An industry is considered “broken” when the government needs to intervene in order to get employers to pay their workers “at least S$1000 a month”, according to co-founder of co-founder of cleaning start-up Nimbus Daniel Thong, and “cleaning is broken in this industry”.
Referring to what Temasek Holdings chairman and former labour chief Lim Boon Heng said earlier in the same roundtable discussion on wages in the age of disruption by The Straits Times on Friday (30 Nov), Mr Thong said that the problem stems from vicious, intense competition among service companies in terms of obtaining cheap prices for labour, which, he said, “undercuts their service standards and the workers’ wages”.
“Service providers are currently paying our local workers very poorly, and you know an industry is broken when the government has to step in to tell the industry to pay their workers at least S$1000 a month.
“S$1000 a month is not what I consider to be a good enough wage for our workers, and so, I decided – as an employer – to step in to try and change the way things are,” said Mr Thong.
He added: “Now, the cynics would say that many of these jobs are jobs that Singaporeans do not want to do in the first place, [and] that’s why we need cheap foreign workers. But is it true that Singaporeans are fussy, and not trying to take up important roles in society? Or is it the case that these jobs are just terrible jobs in the first place?”
Picking up a piece of paper that says “Full-time Store Help Wanted. Poverty-level wages. Chaos [sic] Scheduling. No Training. No Career Path. Call +6533333333”, Mr Thong demonstrated: “This is a typical job ad of a low-skilled … a job ad that a low-skilled worker would see.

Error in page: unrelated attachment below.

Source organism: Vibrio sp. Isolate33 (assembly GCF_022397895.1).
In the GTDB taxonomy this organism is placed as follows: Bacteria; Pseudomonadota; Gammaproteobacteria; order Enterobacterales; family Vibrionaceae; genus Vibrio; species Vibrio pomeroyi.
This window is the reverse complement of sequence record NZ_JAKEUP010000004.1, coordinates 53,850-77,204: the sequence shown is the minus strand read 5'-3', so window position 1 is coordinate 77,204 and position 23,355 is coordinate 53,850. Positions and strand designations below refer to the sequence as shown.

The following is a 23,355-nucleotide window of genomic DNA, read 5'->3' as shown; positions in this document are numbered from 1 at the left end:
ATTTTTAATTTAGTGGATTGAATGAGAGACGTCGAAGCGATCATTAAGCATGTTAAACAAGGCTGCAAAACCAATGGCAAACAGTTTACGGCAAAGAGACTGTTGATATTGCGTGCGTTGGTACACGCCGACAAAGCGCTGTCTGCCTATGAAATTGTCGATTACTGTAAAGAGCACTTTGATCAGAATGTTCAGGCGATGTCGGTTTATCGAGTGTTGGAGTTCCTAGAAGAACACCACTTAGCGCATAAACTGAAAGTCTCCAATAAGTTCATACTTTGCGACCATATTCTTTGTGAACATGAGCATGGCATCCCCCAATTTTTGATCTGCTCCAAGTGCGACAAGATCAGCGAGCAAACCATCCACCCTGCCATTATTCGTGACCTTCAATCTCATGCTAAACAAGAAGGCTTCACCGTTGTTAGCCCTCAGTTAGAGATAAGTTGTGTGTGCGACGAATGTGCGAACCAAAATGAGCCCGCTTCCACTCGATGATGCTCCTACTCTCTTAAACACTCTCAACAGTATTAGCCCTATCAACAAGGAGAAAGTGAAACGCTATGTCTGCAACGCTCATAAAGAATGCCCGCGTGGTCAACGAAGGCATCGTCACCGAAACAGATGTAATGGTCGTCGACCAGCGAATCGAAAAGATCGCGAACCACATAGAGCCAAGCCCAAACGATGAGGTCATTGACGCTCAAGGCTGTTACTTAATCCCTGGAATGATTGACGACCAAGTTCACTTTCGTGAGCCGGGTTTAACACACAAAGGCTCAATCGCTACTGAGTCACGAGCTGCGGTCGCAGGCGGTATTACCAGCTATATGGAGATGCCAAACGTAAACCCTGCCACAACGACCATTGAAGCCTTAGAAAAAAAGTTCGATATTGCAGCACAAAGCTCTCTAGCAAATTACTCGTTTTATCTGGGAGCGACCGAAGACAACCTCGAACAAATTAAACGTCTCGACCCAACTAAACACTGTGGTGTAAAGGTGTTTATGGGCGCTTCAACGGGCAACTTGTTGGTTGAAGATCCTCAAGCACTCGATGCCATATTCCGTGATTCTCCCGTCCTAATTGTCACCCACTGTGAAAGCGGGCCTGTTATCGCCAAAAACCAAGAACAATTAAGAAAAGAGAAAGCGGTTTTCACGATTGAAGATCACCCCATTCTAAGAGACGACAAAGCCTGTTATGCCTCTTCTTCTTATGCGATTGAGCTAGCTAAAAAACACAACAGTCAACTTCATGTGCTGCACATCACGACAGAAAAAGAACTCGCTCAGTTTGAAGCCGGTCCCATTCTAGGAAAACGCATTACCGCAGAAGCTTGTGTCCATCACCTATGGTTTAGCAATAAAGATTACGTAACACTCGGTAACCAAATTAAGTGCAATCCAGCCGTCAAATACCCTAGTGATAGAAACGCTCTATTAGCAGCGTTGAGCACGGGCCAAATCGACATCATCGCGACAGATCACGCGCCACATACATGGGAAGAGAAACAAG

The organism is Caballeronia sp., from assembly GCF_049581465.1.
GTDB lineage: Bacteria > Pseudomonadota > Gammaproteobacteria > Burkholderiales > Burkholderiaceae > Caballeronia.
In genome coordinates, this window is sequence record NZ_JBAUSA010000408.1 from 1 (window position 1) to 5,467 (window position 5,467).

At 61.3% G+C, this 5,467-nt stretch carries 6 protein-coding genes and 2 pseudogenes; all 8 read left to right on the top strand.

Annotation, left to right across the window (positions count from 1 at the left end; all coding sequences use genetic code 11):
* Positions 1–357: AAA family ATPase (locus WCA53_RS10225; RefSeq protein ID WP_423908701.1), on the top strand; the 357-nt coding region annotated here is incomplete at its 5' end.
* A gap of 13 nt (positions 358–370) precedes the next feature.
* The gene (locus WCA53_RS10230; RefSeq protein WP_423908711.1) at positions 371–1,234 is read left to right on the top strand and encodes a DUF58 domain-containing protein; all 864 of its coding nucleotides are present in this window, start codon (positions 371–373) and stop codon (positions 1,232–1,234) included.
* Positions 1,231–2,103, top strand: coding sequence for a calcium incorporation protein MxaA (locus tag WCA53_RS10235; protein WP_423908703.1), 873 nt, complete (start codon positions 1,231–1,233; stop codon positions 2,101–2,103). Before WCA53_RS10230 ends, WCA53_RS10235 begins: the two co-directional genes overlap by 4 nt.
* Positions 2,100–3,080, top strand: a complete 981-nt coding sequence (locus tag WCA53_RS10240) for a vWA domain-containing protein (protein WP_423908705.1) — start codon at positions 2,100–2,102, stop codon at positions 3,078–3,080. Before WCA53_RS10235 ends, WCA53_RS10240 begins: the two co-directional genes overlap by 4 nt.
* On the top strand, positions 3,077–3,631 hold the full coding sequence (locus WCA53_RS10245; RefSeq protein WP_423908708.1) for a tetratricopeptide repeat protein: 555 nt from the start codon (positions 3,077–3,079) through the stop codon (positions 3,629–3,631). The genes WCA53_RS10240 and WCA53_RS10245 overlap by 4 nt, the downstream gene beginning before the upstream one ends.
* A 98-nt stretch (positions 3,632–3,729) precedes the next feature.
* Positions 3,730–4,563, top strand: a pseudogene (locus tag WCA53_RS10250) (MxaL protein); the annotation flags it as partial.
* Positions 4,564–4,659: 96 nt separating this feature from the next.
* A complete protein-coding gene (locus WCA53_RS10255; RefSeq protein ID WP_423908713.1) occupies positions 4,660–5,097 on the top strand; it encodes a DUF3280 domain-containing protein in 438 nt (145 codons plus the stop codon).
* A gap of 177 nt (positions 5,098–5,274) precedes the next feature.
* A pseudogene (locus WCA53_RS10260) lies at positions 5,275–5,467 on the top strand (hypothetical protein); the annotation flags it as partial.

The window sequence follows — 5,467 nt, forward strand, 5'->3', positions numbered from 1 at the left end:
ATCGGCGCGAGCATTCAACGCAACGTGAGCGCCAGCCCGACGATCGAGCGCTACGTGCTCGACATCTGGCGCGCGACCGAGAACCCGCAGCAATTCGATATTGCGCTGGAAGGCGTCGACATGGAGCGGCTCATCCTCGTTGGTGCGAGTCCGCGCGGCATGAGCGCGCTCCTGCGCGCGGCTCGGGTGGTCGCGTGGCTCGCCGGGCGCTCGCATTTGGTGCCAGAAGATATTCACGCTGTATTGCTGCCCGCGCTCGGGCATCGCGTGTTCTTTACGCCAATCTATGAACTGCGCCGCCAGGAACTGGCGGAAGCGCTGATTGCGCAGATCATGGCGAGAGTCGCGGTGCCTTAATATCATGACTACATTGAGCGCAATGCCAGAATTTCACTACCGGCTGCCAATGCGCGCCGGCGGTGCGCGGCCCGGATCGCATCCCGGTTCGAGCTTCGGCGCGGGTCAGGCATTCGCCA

“It comes with poverty-level salary, no control over your schedule so you do not have time to even spend with your family, it doesn’t come with any career progression or any training – and Singaporeans are expected to demonstrate loyalty in these industries … So things have got to change.”
To mitigate certain issues faced by low-wage workers as illustrated by his demonstration of the advertisement sample earlier, Mr Thong revealed that Nimbus “pay 20 per cent above what the Progressive Wage Model already recommends” and “invest a lot in their training – hard and soft skills – and we give them a career path where people who do these jobs feel like they want to do this in the long haul.”
“So this helps our business as well, because it enhances our retention rate and it keeps our client satisfaction very high. That’s on the supply side.
“We’re also working towards a model … where we want where we want to change our model to one where there is a worker collective, where workers actually know the company that they work for—many cleaners do not actually know the company they work for—and they actually feel a sense of ownership and belonging to a community,” said Mr Thong, who highlighted that his startup sees workers as “assets and not liabilities”.